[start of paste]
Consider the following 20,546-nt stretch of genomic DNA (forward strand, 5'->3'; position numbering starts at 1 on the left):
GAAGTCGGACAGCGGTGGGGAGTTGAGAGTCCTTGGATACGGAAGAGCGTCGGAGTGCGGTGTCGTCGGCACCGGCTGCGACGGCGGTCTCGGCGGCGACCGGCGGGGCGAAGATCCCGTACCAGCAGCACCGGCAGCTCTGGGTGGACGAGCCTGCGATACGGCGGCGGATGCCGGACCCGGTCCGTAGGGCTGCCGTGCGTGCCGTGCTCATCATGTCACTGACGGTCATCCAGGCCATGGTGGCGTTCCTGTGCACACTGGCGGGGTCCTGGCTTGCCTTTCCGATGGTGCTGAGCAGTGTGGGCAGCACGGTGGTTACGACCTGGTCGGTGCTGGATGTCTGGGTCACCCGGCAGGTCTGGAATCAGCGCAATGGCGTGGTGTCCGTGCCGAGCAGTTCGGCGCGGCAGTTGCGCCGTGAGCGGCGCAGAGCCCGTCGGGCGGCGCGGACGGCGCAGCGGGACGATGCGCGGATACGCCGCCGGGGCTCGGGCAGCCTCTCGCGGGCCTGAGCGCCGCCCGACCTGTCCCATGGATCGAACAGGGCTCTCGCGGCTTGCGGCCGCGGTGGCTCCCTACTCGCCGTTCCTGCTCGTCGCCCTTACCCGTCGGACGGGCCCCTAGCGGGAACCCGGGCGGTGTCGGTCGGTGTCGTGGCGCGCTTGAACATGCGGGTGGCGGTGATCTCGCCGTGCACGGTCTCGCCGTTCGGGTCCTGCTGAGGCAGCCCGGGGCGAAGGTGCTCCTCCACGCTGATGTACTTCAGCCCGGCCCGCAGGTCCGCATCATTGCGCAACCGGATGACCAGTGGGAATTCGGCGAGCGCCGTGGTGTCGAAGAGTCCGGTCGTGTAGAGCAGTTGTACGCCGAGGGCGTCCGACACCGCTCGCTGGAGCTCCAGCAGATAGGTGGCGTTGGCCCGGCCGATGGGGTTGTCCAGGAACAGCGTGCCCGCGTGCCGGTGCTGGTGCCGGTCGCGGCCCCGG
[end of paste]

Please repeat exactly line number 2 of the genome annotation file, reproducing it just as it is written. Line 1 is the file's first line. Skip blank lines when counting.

GAAGTCGGACAGCGGTGGGGAGTTGAGAGTCCTTGGATACGGAAGAGCGTCGGAGTGCGGTGTCGTCGGCACCGGCTGCGACGGCGGTCTCGGCGGCGACCGGCGGGGCGAAGATCCCGTACCAGCAGCACCGGCAGCTCTGGGTGGACGAGCCTGCGATACGGCGGCGGATGCCGGACCCGGTCCGTAGGGCTGCCGTGCGTGCCGTGCTCATCATGTCACTGACGGTCATCCAGGCCATGGTGGCGTTCCTGTGCACACTGGCGGGGTCCTGGCTTGCCTTTCCGATGGTGCTGAGCAGTGTGGGCAGCACGGTGGTTACGACCTGGTCGGTGCTGGATGTCTGGGTCACCCGGCAGGTCTGGAATCAGCGCAATGGCGTGGTGTCCGTGCCGAGCAGTTCGGCGCGGCAGTTGCGCCGTGAGCGGCGCAGAGCCCGTCGGGCGGCGCGGACGGCGCAGCGGGACGATGCGCGGATACGCCGCCGGGGCTCGGGCAGCCTCTCGCGGGCCTGAGCGCCGCCCGACCTGTCCCATGGATCGAACAGGGCTCTCGCGGCTTGCGGCCGCGGTGGCTCCCTACTCGCCGTTCCTGCTCGTCGCCCTTACCCGTCGGACGGGCCCCTAGCGGGAACCCGGGCGGTGTCGGTCGGTGTCGTGGCGCGCTTGAACATGCGGGTGGCGGTGATCTCGCCGTGCACGGTCTCGCCGTTCGGGTCCTGCTGAGGCAGCCCGGGGCGAAGGTGCTCCTCCACGCTGATGTACTTCAGCCCGGCCCGCAGGTCCGCATCATTGCGCAACCGGATGACCAGTGGGAATTCGGCGAGCGCCGTGGTGTCGAAGAGTCCGGTCGTGTAGAGCAGTTGTACGCCGAGGGCGTCCGACACCGCTCGCTGGAGCTCCAGCAGATAGGTGGCGTTGGCCCGGCCGATGGGGTTGTCCAGGAACAGCGTGCCCGCGTGCCGGTGCTGGTGCCGGTCGCGGCCCCGG